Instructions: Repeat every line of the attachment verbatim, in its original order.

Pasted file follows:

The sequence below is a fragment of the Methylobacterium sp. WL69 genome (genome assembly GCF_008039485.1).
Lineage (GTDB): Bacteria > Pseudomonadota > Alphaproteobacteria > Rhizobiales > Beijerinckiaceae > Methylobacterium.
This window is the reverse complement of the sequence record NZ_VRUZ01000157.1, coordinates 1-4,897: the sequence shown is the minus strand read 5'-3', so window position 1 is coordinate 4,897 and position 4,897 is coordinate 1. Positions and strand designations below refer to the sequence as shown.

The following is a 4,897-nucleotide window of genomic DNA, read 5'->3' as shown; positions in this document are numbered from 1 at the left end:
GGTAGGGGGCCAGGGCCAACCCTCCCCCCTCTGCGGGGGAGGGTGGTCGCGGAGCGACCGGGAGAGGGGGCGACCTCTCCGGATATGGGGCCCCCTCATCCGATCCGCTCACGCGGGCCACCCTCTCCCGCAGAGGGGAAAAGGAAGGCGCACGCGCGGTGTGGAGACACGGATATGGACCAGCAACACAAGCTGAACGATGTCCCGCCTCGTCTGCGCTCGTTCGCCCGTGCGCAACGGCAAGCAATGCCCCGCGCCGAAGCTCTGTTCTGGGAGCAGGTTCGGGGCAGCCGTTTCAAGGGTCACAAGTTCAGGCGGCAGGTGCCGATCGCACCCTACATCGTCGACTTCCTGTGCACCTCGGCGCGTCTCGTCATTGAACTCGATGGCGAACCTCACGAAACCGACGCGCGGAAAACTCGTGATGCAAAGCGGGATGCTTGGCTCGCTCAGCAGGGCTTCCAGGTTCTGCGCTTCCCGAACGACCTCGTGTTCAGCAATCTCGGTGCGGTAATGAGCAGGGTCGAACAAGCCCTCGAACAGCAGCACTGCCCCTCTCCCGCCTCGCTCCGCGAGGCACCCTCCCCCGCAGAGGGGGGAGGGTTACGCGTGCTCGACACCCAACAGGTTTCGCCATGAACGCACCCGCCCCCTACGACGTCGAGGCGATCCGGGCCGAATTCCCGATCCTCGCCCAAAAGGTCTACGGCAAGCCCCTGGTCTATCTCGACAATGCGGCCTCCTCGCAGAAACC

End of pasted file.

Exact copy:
The sequence below is a fragment of the Methylobacterium sp. WL69 genome (genome assembly GCF_008039485.1).
Lineage (GTDB): Bacteria > Pseudomonadota > Alphaproteobacteria > Rhizobiales > Beijerinckiaceae > Methylobacterium.
This window is the reverse complement of the sequence record NZ_VRUZ01000157.1, coordinates 1-4,897: the sequence shown is the minus strand read 5'-3', so window position 1 is coordinate 4,897 and position 4,897 is coordinate 1. Positions and strand designations below refer to the sequence as shown.

The following is a 4,897-nucleotide window of genomic DNA, read 5'->3' as shown; positions in this document are numbered from 1 at the left end:
GGTAGGGGGCCAGGGCCAACCCTCCCCCCTCTGCGGGGGAGGGTGGTCGCGGAGCGACCGGGAGAGGGGGCGACCTCTCCGGATATGGGGCCCCCTCATCCGATCCGCTCACGCGGGCCACCCTCTCCCGCAGAGGGGAAAAGGAAGGCGCACGCGCGGTGTGGAGACACGGATATGGACCAGCAACACAAGCTGAACGATGTCCCGCCTCGTCTGCGCTCGTTCGCCCGTGCGCAACGGCAAGCAATGCCCCGCGCCGAAGCTCTGTTCTGGGAGCAGGTTCGGGGCAGCCGTTTCAAGGGTCACAAGTTCAGGCGGCAGGTGCCGATCGCACCCTACATCGTCGACTTCCTGTGCACCTCGGCGCGTCTCGTCATTGAACTCGATGGCGAACCTCACGAAACCGACGCGCGGAAAACTCGTGATGCAAAGCGGGATGCTTGGCTCGCTCAGCAGGGCTTCCAGGTTCTGCGCTTCCCGAACGACCTCGTGTTCAGCAATCTCGGTGCGGTAATGAGCAGGGTCGAACAAGCCCTCGAACAGCAGCACTGCCCCTCTCCCGCCTCGCTCCGCGAGGCACCCTCCCCCGCAGAGGGGGGAGGGTTACGCGTGCTCGACACCCAACAGGTTTCGCCATGAACGCACCCGCCCCCTACGACGTCGAGGCGATCCGGGCCGAATTCCCGATCCTCGCCCAAAAGGTCTACGGCAAGCCCCTGGTCTATCTCGACAATGCGGCCTCCTCGCAGAAACC